Nov 18 2014
Federal troops, that a few years before brought security, prosperity, and opportunity were now an occupying force that protected an unpopular government, and fed the resentment by many to the freed slaves. Nevertheless, the network of roads to the port of Indianola continued to support the military and economic needs of western Texas through the 1860’s and the first half of the 1870s. 
 
When in 1874, the Texas Legislature resolved the boundary dispute between Wilson and Guadalupe Counties; it ordered that a surveyor lay out the boundary in a straight line. The track of the Old Gonzales Road (used as the boundary in 1842) meandered back and forth across this straight line creating a question of jurisdiction and maintenance responsibility.
 
The issue was settled with neglect. By 1874, other routes traveling east from San Antonio, among them the Upper and Lower Seguin Roads, the Sulphur Springs Road, the New Sulphur Springs Road and the St. Hedwig Road, had diminished the importance of the Old Gonzales Road. Eventually, the deep sand bed section of the road between Wilson and Guadalupe Counties was enclosed within adjacent tracts of land, leaving few signs of its existence.
Guadalupe border
Two historic events marked the demise of the network of roads to Indianola: first, the destruction of Indianola in 1875 and 1886 by hurricanes and second, the extension of the railroad to San Antonio 1877.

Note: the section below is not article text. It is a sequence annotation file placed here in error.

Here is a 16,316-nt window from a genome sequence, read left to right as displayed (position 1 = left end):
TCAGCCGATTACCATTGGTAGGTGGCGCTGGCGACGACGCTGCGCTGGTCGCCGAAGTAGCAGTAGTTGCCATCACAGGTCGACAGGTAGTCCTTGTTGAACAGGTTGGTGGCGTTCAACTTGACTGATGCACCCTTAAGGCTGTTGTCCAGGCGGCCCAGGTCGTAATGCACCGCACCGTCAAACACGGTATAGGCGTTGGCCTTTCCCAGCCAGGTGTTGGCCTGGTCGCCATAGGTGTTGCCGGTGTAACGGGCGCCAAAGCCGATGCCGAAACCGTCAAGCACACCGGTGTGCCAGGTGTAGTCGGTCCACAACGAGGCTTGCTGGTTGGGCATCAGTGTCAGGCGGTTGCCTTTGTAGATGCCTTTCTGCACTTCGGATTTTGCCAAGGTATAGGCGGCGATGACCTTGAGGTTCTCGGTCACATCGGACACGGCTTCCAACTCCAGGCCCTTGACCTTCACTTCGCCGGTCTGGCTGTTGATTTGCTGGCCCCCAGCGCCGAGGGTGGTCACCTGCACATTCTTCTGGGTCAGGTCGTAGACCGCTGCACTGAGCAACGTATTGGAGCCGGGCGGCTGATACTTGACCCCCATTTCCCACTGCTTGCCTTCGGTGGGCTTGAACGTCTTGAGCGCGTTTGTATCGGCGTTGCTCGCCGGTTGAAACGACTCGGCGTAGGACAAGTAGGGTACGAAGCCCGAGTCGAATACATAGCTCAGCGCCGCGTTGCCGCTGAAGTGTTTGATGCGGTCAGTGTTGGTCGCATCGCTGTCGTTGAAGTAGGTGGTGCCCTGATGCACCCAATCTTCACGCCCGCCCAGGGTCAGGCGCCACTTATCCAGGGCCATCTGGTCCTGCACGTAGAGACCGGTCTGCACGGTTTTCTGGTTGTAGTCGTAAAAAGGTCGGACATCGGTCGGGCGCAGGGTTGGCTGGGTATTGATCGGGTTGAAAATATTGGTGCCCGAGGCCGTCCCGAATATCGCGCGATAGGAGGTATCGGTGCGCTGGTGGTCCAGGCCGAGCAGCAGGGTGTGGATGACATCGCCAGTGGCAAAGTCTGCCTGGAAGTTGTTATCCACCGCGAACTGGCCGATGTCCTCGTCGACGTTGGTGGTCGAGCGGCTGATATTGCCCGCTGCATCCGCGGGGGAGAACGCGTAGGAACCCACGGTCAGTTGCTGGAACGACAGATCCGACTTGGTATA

In Wilson County, the site of Claiborne Rector’s 19th century home on the Cibolo, above Lavernia is a remnant of the Old Gonzales Road as is the site of Twenty-Mile House located near the present junction of FM 1346 and CR 347. In Bexar County, the remnants of the road are scattered within private properties and buried under other roads. Old land plats and abstracts record its existence. In Gonzales County, the current FM 1682/State Road 97 west of Gonzales and east of State Road 80 follows the track of the original Old Gonzales Road.

Shadrock Lane, East Bexar County, near present day St. Hedwig, Texas
tracks over Byrd Lockhart's Old Gonzales Road

As you drive the rolling countryside on Highways 775 or 539, pause at the county line markers between Wilson and Guadalupe counties and remember Byrd Lockhart, Deaf Smith, Stephen F. Austin, General Antonio Lopez de Santa Anna, the Texas Revolution, the Immortal 32, the Alamo, Susanna Dickinson and the Runaway Scrape…you just crossed their road.